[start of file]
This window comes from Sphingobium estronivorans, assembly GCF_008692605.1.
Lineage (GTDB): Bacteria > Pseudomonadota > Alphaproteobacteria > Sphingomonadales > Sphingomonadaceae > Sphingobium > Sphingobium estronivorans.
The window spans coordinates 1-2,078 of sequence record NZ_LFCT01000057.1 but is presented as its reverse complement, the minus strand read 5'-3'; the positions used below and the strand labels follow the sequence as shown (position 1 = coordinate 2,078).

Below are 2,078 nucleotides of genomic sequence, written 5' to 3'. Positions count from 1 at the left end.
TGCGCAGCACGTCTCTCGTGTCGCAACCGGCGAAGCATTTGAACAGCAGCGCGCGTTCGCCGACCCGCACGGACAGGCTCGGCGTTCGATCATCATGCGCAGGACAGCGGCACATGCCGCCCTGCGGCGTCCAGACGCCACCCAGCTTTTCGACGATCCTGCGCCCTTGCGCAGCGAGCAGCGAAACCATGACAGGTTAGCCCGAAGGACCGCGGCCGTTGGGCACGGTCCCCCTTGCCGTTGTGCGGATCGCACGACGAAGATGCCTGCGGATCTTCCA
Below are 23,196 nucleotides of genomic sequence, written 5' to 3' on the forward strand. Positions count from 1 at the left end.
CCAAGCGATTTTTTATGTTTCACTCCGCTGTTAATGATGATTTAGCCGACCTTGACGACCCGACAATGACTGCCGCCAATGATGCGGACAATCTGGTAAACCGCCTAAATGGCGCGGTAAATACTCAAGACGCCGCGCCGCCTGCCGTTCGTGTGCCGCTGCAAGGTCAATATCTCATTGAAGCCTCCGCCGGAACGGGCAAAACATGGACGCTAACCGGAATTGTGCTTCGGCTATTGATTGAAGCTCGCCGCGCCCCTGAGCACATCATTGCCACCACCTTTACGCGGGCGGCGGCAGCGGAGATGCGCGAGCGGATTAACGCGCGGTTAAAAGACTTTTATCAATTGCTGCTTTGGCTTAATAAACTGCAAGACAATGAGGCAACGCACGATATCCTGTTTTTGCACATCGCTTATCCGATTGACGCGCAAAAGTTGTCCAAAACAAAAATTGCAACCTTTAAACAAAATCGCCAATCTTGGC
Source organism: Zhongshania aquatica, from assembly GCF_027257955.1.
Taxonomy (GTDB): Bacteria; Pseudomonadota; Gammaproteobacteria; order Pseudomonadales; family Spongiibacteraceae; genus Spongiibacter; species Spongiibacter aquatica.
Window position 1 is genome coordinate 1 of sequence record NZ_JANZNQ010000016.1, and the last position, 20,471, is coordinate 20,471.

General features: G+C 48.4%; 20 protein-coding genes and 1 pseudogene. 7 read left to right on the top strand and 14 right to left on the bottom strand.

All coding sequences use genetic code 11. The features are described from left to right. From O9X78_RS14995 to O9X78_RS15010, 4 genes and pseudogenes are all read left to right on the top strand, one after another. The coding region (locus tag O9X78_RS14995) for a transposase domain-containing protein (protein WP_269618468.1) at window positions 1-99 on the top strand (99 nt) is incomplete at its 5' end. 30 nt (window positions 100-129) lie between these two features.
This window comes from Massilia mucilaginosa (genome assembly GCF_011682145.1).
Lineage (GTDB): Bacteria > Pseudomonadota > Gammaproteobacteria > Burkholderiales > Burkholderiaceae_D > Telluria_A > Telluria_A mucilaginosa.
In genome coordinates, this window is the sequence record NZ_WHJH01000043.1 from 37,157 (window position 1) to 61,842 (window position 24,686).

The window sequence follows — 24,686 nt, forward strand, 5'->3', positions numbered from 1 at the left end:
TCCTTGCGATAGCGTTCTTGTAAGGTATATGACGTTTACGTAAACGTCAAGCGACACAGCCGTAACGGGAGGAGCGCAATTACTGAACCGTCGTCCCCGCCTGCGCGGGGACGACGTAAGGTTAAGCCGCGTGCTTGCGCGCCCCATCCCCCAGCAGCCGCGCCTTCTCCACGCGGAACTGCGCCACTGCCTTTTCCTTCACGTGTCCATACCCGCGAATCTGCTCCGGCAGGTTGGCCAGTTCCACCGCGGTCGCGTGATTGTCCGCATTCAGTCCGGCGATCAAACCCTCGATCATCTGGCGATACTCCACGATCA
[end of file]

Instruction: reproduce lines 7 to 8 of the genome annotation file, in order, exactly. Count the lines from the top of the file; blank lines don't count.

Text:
CCAAGCGATTTTTTATGTTTCACTCCGCTGTTAATGATGATTTAGCCGACCTTGACGACCCGACAATGACTGCCGCCAATGATGCGGACAATCTGGTAAACCGCCTAAATGGCGCGGTAAATACTCAAGACGCCGCGCCGCCTGCCGTTCGTGTGCCGCTGCAAGGTCAATATCTCATTGAAGCCTCCGCCGGAACGGGCAAAACATGGACGCTAACCGGAATTGTGCTTCGGCTATTGATTGAAGCTCGCCGCGCCCCTGAGCACATCATTGCCACCACCTTTACGCGGGCGGCGGCAGCGGAGATGCGCGAGCGGATTAACGCGCGGTTAAAAGACTTTTATCAATTGCTGCTTTGGCTTAATAAACTGCAAGACAATGAGGCAACGCACGATATCCTGTTTTTGCACATCGCTTATCCGATTGACGCGCAAAAGTTGTCCAAAACAAAAATTGCAACCTTTAAACAAAATCGCCAATCTTGGC
Source organism: Zhongshania aquatica, from assembly GCF_027257955.1.